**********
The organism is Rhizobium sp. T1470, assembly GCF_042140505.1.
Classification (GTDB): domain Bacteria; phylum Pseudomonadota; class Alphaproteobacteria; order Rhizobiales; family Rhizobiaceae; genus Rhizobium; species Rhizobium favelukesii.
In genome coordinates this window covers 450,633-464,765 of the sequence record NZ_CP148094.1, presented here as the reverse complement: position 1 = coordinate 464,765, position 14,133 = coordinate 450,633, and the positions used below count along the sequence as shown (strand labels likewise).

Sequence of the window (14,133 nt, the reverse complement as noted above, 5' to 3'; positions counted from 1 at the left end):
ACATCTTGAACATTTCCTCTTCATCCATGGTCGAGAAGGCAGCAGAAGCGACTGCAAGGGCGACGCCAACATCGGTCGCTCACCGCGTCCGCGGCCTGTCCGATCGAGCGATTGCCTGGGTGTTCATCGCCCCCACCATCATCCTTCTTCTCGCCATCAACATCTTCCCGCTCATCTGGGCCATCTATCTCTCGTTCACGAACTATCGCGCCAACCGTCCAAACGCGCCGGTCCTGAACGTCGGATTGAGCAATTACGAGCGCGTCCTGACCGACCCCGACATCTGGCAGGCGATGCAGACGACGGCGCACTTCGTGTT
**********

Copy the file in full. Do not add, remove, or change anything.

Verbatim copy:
The organism is Rhizobium sp. T1470, assembly GCF_042140505.1.
Classification (GTDB): domain Bacteria; phylum Pseudomonadota; class Alphaproteobacteria; order Rhizobiales; family Rhizobiaceae; genus Rhizobium; species Rhizobium favelukesii.
In genome coordinates this window covers 450,633-464,765 of the sequence record NZ_CP148094.1, presented here as the reverse complement: position 1 = coordinate 464,765, position 14,133 = coordinate 450,633, and the positions used below count along the sequence as shown (strand labels likewise).

Sequence of the window (14,133 nt, the reverse complement as noted above, 5' to 3'; positions counted from 1 at the left end):
ACATCTTGAACATTTCCTCTTCATCCATGGTCGAGAAGGCAGCAGAAGCGACTGCAAGGGCGACGCCAACATCGGTCGCTCACCGCGTCCGCGGCCTGTCCGATCGAGCGATTGCCTGGGTGTTCATCGCCCCCACCATCATCCTTCTTCTCGCCATCAACATCTTCCCGCTCATCTGGGCCATCTATCTCTCGTTCACGAACTATCGCGCCAACCGTCCAAACGCGCCGGTCCTGAACGTCGGATTGAGCAATTACGAGCGCGTCCTGACCGACCCCGACATCTGGCAGGCGATGCAGACGACGGCGCACTTCGTGTT